Is drone racing really a thing? It looks like it! Since more and more people are taking an interest in the little (or not-so-little) gadgets, competitions were bound to crop up sooner or later. Some competitions already took place around the world, one at the California State Fair with a prize offering of $25,000 and others in Australia, France and the UK.
But when it comes to competitions, it’s all about money and investment. That’s why sponsors are the key to it all. You might think that people, companies or organizations may not be interested in drones, but the truth is that they are. This is the case of billionaire Stephen Ross, owner of Miami Dolphins, who already invested $1 million in the first round of New York startup The Drone Racing League.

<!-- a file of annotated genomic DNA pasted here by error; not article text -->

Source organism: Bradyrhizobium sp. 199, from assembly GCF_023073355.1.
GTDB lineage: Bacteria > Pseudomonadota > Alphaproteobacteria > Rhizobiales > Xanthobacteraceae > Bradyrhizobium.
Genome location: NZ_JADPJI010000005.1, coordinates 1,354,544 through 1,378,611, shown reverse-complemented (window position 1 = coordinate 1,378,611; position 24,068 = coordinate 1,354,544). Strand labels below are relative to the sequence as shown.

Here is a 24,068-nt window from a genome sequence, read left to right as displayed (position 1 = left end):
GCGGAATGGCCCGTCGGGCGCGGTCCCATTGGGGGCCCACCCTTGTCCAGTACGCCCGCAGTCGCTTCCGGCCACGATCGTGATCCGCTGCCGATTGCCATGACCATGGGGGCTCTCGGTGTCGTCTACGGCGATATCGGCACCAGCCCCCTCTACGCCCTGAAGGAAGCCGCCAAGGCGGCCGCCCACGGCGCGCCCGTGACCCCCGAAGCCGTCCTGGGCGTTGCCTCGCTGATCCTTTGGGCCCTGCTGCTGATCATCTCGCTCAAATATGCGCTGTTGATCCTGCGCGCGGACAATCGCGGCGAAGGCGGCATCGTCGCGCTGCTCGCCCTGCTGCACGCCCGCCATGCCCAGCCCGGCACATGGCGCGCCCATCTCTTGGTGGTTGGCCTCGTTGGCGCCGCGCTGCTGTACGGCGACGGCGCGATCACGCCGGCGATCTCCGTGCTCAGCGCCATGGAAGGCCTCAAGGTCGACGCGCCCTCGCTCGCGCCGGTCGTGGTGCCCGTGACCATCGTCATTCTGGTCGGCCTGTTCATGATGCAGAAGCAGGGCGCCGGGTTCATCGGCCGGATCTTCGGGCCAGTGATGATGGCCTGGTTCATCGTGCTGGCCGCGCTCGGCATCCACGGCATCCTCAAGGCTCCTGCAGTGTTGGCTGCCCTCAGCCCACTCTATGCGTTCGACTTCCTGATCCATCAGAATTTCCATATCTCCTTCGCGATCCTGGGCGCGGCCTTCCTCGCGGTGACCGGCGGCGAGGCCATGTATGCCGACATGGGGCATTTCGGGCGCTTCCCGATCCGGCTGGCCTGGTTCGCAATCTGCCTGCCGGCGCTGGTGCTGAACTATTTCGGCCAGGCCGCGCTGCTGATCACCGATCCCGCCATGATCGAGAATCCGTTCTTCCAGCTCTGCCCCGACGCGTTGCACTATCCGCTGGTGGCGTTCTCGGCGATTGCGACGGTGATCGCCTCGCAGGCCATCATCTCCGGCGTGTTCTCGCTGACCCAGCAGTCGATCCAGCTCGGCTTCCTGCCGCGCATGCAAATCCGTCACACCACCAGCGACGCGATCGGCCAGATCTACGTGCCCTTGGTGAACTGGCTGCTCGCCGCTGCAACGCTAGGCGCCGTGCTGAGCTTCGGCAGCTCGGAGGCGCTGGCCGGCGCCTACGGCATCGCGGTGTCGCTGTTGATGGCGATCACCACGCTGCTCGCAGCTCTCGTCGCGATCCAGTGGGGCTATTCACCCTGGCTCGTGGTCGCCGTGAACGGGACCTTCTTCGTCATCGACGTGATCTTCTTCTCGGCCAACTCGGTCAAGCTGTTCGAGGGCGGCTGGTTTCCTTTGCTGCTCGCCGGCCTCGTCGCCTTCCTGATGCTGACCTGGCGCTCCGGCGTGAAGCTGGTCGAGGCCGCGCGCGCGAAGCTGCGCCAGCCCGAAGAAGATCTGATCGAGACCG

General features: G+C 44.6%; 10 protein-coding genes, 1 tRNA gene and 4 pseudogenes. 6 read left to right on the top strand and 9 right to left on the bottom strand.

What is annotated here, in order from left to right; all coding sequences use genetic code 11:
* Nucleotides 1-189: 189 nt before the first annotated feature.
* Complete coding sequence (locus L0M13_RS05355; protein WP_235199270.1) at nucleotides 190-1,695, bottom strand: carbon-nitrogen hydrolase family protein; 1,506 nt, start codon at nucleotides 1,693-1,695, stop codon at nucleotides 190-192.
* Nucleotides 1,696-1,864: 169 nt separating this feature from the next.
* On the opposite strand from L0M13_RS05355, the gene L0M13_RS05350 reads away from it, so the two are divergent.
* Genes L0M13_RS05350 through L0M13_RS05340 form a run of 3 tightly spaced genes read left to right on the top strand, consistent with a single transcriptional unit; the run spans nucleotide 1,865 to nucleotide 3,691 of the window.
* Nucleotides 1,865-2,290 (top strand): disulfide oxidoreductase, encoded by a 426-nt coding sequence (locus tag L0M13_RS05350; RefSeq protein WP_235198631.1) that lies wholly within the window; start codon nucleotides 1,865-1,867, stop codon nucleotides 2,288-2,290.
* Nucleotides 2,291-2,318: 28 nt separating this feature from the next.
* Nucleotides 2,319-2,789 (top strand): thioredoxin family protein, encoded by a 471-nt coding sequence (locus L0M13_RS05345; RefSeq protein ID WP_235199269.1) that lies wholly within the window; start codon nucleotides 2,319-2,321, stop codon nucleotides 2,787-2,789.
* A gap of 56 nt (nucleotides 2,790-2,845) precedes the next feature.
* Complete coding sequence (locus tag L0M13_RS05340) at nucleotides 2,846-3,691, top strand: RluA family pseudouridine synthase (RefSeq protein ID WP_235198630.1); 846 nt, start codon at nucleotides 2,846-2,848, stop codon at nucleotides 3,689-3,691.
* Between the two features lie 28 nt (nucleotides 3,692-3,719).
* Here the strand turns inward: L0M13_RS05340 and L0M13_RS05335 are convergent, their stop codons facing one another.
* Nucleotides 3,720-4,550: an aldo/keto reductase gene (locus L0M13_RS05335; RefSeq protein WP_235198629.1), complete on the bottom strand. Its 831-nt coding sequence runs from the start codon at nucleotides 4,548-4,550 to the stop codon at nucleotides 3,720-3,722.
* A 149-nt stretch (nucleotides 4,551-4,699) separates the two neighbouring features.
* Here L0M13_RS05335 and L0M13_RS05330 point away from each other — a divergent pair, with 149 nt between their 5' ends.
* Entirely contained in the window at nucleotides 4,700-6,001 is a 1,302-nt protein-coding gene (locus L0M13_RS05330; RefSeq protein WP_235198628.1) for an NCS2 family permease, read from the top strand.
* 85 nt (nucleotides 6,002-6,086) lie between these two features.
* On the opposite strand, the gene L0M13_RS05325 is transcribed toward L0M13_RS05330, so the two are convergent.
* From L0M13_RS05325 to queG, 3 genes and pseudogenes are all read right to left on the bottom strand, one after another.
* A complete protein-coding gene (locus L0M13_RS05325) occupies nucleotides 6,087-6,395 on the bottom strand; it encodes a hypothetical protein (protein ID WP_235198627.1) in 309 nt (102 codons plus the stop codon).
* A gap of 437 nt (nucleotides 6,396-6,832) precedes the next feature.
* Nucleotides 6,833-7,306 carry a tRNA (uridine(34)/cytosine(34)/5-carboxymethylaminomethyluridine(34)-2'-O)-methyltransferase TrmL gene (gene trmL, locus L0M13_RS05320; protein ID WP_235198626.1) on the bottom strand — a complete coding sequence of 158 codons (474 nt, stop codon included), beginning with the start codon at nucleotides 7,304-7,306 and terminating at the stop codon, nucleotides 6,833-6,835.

The real challenge here is drawing fans to these sporting events. I know you can get millions of viewers on YouTube or similar streaming services, but you actually need a crowd to cheer, support and spend something to keep these championships going. It is said that there have been an estimated 60 spectators who showed up at the California State Fair event, but weather conditions may have influenced the low number of spectators.
In addition to the above, drone racing may be a bit boring to sit and watch. Competitors use first-person view racing techniques to manoeuvre the drones with the help of goggles that send a live feed from the drone to the pilot, but the real killer here is that drones only reach a top speed of up to 70 mph. I know they are not as fast as rally racing cars, but this could actually be the start of a new type of sporting event. What do you think?
Thank you The Verge for providing us with this information